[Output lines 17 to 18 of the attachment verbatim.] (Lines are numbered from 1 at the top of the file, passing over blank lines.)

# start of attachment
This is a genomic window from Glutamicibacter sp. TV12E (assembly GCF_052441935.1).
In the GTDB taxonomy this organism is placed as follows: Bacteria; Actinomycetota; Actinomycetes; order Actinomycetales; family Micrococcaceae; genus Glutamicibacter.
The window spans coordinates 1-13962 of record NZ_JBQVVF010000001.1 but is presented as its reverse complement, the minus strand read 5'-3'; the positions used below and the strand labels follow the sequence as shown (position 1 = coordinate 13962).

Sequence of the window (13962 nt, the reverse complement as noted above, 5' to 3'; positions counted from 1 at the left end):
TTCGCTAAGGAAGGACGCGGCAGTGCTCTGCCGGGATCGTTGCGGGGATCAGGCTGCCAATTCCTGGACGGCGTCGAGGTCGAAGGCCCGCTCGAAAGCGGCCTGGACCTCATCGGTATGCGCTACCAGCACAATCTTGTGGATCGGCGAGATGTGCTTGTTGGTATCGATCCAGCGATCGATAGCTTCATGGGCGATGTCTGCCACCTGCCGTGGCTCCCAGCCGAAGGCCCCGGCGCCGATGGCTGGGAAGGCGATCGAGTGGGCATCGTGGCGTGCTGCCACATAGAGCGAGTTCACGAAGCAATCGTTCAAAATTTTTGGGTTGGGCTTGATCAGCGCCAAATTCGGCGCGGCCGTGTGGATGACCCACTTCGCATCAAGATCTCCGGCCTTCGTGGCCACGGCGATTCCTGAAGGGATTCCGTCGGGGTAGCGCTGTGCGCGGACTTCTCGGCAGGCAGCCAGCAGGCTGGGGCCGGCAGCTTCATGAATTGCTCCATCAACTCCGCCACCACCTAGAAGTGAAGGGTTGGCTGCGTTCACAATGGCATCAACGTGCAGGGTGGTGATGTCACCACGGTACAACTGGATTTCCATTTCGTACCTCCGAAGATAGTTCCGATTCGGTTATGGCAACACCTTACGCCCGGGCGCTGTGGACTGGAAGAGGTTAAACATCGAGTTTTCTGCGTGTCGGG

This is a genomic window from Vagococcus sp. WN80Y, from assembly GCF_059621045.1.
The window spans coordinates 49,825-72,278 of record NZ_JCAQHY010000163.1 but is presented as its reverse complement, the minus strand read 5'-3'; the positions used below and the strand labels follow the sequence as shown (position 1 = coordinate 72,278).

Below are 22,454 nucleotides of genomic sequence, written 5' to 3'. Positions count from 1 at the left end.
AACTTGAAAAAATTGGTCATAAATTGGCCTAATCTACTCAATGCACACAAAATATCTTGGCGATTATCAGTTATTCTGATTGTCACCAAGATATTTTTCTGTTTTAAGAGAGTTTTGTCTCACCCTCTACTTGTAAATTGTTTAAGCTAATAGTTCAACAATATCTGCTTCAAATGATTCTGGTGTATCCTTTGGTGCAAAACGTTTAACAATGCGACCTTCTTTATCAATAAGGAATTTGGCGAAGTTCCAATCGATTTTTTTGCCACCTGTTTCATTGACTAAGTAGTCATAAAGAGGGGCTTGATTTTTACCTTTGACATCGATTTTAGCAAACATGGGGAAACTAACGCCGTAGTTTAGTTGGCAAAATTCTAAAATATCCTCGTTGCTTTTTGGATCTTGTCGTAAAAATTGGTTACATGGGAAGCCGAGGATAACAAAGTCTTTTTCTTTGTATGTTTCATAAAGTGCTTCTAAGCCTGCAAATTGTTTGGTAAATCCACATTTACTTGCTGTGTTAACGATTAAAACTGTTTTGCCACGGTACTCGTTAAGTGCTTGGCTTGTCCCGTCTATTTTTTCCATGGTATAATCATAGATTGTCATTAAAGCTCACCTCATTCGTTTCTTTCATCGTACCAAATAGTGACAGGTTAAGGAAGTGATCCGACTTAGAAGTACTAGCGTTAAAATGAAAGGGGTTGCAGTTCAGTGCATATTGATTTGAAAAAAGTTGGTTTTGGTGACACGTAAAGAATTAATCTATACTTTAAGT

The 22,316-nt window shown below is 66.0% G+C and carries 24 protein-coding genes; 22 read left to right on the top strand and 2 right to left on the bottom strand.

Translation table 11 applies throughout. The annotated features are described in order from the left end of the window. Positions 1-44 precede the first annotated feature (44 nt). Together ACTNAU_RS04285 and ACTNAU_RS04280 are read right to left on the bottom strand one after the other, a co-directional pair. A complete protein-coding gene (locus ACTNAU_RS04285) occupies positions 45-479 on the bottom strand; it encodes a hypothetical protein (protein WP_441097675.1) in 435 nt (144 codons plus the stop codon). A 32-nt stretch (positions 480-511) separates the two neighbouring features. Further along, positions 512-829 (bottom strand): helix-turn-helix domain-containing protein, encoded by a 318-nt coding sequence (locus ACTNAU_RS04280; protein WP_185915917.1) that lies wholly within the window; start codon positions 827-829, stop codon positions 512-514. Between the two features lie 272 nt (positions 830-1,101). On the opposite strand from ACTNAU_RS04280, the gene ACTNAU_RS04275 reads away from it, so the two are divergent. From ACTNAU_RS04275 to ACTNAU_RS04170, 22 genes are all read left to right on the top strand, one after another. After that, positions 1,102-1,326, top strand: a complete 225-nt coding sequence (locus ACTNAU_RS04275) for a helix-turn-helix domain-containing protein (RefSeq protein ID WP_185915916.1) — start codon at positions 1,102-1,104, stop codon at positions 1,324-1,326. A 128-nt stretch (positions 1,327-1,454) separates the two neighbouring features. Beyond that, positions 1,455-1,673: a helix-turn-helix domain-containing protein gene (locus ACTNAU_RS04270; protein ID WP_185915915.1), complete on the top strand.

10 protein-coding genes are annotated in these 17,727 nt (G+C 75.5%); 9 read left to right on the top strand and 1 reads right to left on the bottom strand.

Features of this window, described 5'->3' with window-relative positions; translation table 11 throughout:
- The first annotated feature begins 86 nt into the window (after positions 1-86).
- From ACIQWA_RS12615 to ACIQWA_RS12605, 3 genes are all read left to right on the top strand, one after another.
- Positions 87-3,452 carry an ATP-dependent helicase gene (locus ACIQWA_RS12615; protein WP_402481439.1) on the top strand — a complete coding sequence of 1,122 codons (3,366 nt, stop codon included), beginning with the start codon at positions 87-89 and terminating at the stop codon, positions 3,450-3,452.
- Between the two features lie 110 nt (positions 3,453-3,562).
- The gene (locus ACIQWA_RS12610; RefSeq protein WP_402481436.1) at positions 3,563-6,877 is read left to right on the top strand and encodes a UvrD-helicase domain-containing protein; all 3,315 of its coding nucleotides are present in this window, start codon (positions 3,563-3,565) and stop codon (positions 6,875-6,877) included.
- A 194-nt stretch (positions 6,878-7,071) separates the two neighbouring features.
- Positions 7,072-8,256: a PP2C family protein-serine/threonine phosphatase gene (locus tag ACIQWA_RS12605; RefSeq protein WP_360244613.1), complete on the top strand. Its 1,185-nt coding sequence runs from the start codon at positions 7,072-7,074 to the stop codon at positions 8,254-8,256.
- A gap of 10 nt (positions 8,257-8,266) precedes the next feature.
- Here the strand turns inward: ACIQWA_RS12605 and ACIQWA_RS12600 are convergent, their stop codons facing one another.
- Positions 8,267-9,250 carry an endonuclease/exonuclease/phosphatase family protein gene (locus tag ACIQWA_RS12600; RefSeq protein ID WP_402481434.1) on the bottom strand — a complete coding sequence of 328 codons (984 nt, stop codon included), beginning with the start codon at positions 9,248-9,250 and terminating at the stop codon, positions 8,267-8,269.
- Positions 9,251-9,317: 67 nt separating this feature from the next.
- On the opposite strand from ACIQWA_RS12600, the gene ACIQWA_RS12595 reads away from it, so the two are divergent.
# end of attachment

- Between the two features lie 110 nt (positions 3,453-3,562).
- The gene (locus ACIQWA_RS12610; RefSeq protein WP_402481436.1) at positions 3,563-6,877 is read left to right on the top strand and encodes a UvrD-helicase domain-containing protein; all 3,315 of its coding nucleotides are present in this window, start codon (positions 3,563-3,565) and stop codon (positions 6,875-6,877) included.